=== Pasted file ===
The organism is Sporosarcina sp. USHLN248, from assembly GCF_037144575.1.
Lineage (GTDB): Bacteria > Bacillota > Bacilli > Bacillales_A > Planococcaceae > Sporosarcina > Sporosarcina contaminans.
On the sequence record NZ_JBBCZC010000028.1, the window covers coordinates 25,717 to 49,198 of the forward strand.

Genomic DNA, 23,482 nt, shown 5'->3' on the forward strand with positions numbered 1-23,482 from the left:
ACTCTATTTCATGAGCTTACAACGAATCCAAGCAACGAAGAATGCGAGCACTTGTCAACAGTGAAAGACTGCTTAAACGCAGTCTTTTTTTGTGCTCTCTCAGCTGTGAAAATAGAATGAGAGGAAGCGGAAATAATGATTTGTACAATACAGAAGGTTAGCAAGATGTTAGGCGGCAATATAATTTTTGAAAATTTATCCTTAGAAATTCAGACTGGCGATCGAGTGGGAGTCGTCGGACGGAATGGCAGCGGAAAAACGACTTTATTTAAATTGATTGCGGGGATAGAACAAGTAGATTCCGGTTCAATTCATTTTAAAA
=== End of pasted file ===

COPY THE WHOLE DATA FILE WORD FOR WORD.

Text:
The organism is Sporosarcina sp. USHLN248, from assembly GCF_037144575.1.
Lineage (GTDB): Bacteria > Bacillota > Bacilli > Bacillales_A > Planococcaceae > Sporosarcina > Sporosarcina contaminans.
On the sequence record NZ_JBBCZC010000028.1, the window covers coordinates 25,717 to 49,198 of the forward strand.

Genomic DNA, 23,482 nt, shown 5'->3' on the forward strand with positions numbered 1-23,482 from the left:
ACTCTATTTCATGAGCTTACAACGAATCCAAGCAACGAAGAATGCGAGCACTTGTCAACAGTGAAAGACTGCTTAAACGCAGTCTTTTTTTGTGCTCTCTCAGCTGTGAAAATAGAATGAGAGGAAGCGGAAATAATGATTTGTACAATACAGAAGGTTAGCAAGATGTTAGGCGGCAATATAATTTTTGAAAATTTATCCTTAGAAATTCAGACTGGCGATCGAGTGGGAGTCGTCGGACGGAATGGCAGCGGAAAAACGACTTTATTTAAATTGATTGCGGGGATAGAACAAGTAGATTCCGGTTCAATTCATTTTAAAA